He rose. Todd nodded from his own chair and followed: to double-check when the kids should be in bed and the plants watered, no doubt. Brady stood back and let the rest of the team get their hustle on. He was a little too tired to hustle this morning, and it's not like they were going to leave without him.
"Hey," Lau said, files gathered in a shedding stack against her chest. She bumped his elbow a little on the way out the door. "Gotta watch all that gettin' laid. You look like a raccoon."
Danny Brady briefly thanked God for women who grew up with brothers. "I couldn't find my concealer this morning."
Nothing on her face changed, but something in the catch of her next few steps told him to cut that shit out. "Oh," she said, covering it well. "I don't think mine'll match." Super-secret code for Spit it the hell out.
He couldn't fault her. It hadn't been too long ago that none of them had pushed enough, and look how that turned out.
"My mom's birthday," he said, shortly. Shut the briefing room door behind them and started for the desks. "She's been after me about, ah. Settling down."
"Ah," Lau said, in the way that Vietnam vets said Ah to jumping at gunshots. "What're you gonna do?"
Danny Brady still remembered the rhythm of Andre's breath on the rare mornings he'd slept in; the way it slowly quickened and surfaced to the smell of coffee and the hiss of good bacon. The way he never gave his parents a key to his apartment, even though they'd lived not half an hour away, because then he might have to explain the extra toothbrush. The way he'd sat all the way down the table from his lover at parties, or going out for drinks. Andre had been--and Danny was, back then--so deep in the closet you couldn't see them for the plaid bell-bottoms.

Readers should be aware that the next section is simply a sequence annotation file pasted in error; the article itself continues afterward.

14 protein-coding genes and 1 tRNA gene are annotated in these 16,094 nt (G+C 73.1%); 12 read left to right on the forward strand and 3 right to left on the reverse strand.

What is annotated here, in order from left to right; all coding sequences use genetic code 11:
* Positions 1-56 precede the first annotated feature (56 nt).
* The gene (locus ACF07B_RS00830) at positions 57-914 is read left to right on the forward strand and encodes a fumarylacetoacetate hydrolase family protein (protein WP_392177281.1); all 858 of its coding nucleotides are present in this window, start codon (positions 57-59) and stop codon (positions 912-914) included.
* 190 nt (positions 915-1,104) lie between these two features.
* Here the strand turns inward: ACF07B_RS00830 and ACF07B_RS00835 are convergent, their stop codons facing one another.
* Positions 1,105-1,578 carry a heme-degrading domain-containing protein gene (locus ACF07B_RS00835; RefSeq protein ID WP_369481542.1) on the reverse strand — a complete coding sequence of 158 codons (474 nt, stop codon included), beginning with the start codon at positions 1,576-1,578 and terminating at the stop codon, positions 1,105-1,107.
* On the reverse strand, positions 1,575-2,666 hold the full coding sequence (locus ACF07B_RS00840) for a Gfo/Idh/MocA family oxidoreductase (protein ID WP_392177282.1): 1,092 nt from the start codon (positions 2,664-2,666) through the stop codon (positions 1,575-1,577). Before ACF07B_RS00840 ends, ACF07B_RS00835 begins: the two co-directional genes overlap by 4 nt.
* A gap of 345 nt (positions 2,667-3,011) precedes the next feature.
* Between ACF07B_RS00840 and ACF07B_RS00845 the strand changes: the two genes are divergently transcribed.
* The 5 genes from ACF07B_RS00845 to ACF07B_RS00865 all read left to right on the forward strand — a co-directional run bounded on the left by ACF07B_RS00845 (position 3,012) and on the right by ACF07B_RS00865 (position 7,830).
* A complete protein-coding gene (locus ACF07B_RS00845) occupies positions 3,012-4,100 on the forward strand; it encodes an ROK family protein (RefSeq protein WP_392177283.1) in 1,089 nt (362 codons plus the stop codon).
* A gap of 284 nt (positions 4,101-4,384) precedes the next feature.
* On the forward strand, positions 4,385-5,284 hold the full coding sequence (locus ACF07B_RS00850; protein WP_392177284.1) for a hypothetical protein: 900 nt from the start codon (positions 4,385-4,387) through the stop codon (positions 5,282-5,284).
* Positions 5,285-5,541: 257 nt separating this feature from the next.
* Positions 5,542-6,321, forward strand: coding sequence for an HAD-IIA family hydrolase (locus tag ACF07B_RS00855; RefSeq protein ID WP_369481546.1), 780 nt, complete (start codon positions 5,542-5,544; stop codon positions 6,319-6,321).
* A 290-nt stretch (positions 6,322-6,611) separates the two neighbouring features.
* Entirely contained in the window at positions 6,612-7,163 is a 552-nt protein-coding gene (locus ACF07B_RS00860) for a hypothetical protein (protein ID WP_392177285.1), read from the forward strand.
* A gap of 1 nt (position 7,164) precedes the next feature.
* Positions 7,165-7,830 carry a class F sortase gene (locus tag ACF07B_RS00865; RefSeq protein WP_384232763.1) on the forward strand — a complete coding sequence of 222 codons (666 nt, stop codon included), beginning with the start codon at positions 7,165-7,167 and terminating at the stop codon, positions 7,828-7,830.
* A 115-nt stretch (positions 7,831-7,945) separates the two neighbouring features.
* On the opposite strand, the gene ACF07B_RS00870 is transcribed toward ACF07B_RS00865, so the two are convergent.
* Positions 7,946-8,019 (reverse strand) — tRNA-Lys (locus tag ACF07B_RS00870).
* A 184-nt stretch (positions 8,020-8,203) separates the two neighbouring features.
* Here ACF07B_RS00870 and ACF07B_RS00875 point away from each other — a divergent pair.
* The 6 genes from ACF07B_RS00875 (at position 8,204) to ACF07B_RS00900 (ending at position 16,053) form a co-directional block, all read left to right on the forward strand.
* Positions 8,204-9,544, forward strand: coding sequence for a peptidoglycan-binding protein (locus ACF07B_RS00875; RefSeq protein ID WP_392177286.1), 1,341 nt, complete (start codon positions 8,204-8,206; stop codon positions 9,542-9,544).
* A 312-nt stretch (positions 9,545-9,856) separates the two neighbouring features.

Blissful married life.
He raised one eyebrow. "I don't know. Go into hiding. Change our names to Adam and Steve and start a new life as interior decorators."
"Fibbie blue and gunmetal gray a specialty," she said, and dropped the files onto her desk, then leaned under it to retrieve her go bag. It muffled her next words: "You should talk to Worth."
That's what he needed. Intra-team profiling. He reached under his own desk for his brown leather overnight bag, checked the zippers, and said nothing.
"She's done this before," Lau said.
The main pocket zipper pull was fraying. He'd have to get that fixed when they got back. "Don't you know that it's different for girls?" he deadpanned.
"I didn't think you knew who Joe Jackson was."
"Hey," he said, and now he could look up again without his face all disarranged. "Radio technology reached Texas over the frontier railroads just in time for me to make it to junior high." He shouldered the bag, and managed a grin. "I built my first one out of cow teeth, but we're a rugged lot."
The completely indelicate snort Lau let out told him he was safely away from the actual topic. And then they were in the hallway, crowding onto an elevator with Worth and Chaz and Falkner, and however tired he was, whatever might be waiting when he got back home, SSA Daniel Brady was on the clock.
They landed at Natchez-Adams midafternoon and drove convoy down Highway 61, tree-lined and shady, into the downtown. Daniel Brady rolled down his window and leaned his elbow on the sill, soaking up glorious fall heat; D.C. in late November still felt like running an ice machine directly into your collar, no matter how many years he went through it. Lau tucked her window down a touch to get a crossbreeze going, and in the back seat, Chaz Villette shifted and squirmed.
"I told you to go on the plane," Brady said mildly. Perhaps not mildly enough; the look on Villette's face when he glanced in the rearview was at least half surprise.
"I'm counting houses," he said. Turned his head again to peer out the other window. "One in ten've been foreclosed."
"Hang a right," Lau cut in, flicking the map another inch on her PDA screen, and they turned onto a broad major street, busy with trees; drove into thickening subdivisions.